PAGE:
In the past couple of weeks, we’ve highlighted movement in the digital and NFT art scene in Penang where NFT art galleries and live minting sessions facilitated by public figures have taken place.
This week, the spotlight’s on women and children.
Pahang teen selling dragon NFTs
We’ve found a 13-year-old Pahangite minting his digital artworks of dragon NFTs on Pentas.io. His project is called CryptoNaga, and he hopes to one day build a CryptoNaga game.
Initially, we thought that the concept of NFTs would be too complex for children to grasp. That assumption was debunked after reporting about an NFT school in Kelantan, and a developing play-to-earn (P2E) game targeted at kids.
Sekolah Kebangsaan (SK) Sungai Rual in Kelantan which calls itself “School of NFT”, aims to foster young creative talents through digital art and NFT classes.
Meanwhile, the P2E game by Centre Of Digital Assets Malaysia (CODAM) plans to educate Malaysian schoolkids about cryptocurrencies, blockchain tech, and digital asset management. The programme intends to open up students to future career opportunities in blockchain tech and digital assets.
Behind CryptoNaga is Nur Iman Lee, better known by his username, Razor. His artworks contain a few series of dragons in varying art styles. Scroll through his Pentas.io profile and you’ll find that he’s already sold at least a handful of NFTs.
The 13-year-old has also hosted a giveaway for his CryptoNaga holders in the form of a T-shirt, depicting—you’ve guessed it—a dragon.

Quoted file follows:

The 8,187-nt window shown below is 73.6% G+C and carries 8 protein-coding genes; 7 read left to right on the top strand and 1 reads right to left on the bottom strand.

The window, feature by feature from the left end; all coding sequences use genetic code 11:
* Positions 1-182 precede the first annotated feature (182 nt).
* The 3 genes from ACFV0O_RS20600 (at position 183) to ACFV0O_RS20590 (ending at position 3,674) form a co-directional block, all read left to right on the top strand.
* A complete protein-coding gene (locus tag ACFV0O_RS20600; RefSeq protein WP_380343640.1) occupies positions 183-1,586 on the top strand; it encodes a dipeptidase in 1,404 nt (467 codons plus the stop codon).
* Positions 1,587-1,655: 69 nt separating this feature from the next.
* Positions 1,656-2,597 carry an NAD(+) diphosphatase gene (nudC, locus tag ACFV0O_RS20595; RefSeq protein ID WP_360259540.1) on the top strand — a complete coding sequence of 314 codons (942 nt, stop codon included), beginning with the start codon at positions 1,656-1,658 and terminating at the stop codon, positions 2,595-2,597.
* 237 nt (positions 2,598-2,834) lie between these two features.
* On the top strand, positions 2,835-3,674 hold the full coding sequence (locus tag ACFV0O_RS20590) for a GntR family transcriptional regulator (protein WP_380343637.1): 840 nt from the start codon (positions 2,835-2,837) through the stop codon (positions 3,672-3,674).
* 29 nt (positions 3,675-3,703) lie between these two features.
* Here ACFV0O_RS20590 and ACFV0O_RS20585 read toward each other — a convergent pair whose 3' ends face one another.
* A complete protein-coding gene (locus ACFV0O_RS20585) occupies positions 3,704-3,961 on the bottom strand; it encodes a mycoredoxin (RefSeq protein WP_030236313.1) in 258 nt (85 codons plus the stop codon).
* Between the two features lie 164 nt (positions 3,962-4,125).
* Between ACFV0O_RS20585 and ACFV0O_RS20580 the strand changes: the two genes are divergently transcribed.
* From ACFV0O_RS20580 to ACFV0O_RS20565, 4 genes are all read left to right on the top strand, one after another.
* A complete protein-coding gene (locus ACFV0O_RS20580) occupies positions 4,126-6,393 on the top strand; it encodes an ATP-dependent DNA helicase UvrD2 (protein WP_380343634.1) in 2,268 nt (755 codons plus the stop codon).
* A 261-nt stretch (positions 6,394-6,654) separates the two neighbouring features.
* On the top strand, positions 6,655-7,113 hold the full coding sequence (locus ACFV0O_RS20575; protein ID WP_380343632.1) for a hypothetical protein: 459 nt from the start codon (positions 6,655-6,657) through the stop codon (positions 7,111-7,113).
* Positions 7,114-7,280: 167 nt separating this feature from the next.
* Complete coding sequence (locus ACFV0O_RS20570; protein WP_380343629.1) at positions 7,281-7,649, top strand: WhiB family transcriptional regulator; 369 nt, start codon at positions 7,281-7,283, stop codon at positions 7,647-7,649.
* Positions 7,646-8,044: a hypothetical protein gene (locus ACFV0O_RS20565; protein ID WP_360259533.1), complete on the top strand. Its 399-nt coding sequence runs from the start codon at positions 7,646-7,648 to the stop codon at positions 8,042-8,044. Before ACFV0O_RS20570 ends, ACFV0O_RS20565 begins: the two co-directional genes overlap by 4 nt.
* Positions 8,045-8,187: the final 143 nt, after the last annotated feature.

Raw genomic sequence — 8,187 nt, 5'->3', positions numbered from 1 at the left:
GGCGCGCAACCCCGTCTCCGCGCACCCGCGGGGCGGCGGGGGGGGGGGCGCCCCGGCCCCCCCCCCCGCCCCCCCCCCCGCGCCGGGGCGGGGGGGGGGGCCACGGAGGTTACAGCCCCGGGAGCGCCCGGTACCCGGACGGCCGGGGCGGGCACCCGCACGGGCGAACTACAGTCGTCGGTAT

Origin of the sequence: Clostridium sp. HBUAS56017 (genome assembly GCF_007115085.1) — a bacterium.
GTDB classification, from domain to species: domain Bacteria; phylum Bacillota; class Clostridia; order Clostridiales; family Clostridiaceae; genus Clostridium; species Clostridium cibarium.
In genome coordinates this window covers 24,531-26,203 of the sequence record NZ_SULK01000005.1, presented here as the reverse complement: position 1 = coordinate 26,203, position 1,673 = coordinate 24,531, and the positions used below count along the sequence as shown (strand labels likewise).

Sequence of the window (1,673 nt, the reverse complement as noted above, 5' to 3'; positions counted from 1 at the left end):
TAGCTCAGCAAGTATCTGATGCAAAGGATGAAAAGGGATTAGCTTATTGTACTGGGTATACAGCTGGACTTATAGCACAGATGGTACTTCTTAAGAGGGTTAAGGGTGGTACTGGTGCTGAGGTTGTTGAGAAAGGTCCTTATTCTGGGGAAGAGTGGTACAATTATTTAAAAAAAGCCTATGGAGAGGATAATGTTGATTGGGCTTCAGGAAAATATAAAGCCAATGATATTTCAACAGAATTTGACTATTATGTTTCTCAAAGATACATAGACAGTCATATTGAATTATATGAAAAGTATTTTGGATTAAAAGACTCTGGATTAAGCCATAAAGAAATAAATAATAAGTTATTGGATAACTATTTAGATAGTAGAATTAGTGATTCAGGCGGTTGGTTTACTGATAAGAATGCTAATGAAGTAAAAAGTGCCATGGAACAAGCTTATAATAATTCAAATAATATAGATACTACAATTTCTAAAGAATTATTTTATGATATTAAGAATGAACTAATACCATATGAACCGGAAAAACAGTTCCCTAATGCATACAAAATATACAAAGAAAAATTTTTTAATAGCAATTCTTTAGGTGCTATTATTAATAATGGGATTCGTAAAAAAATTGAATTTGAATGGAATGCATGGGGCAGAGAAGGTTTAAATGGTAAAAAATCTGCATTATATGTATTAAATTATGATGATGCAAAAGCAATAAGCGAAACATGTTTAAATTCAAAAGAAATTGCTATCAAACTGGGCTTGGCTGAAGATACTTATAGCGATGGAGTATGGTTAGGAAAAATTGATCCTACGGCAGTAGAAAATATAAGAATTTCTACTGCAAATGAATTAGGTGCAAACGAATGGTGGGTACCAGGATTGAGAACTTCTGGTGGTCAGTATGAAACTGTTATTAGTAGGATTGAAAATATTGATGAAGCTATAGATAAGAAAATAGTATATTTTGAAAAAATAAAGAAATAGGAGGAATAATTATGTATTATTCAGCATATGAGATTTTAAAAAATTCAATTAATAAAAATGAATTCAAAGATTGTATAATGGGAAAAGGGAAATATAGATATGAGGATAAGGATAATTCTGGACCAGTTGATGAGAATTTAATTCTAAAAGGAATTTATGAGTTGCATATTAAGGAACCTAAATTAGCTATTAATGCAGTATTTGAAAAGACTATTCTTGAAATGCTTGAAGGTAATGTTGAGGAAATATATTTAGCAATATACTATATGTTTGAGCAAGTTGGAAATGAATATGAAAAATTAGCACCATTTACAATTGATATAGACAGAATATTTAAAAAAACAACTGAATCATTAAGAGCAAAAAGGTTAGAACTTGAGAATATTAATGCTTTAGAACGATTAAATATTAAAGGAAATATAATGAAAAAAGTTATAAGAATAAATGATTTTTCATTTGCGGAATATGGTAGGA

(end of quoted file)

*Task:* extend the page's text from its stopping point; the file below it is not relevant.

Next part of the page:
Just like how social media users and new tech adopters are getting younger by the day, it’s not too shocking to discover those who’d find NFTs or the metaverse appealing are Web 3.0 natives.
As they’re “born into it”, these kids are exposed to the tech at a very young age, whether it be NFT slangs, concepts, and blockchain tech. It’s then on the adults with expertise to guide and coach them to use the tech smartly, and for good.
Being a lurker in the NFT scene, I’ve observed that the industry is more often than not dominated by men, barring viral names such as Red Hong Yi. While I don’t have an opinion or working hypothesis about why that is, perhaps other female artists in the NFT space do.
In line with International Women’s Day, a group exhibition with eight female digital artists was held at Kedai KL, presented by Digital Art Gallery (DAG). The on-site and virtual showcase was called Break The Bias, featuring a series of digital artworks and visual projections highlighting a world free of bias, stereotypes, and discrimination.
Artworks at the show were also available as NFTs, giving the artists a way to showcase their art to a larger audience.
The exhibition featured young female artists including Arda Baha, Grey Z, LakarUmbi, Jem Kosmos, Nabihah Haiyee, Oli, Jasma Jamaludin, and Pamela Tan. They’ve been active in the digital art scene for a while now, coming from backgrounds such as graphic design, illustration, and other multidisciplinary arts.
Based on the artists who spoke to The Star, curating art in the NFT space provides them more freedom to take full creative ownership of their art. It’s certainly valuable to artists, especially those who earn an income creating commissioned pieces for their clients as full-time jobs.
Without going into social commentary, it appears that NFTs, in general, are a genuine space for artists to express their individualities, explore new art styles, and exhibit them to a global audience.
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Featured Image Credit: LakarUmbi / Pamela Tan / OLI / CryptoNaga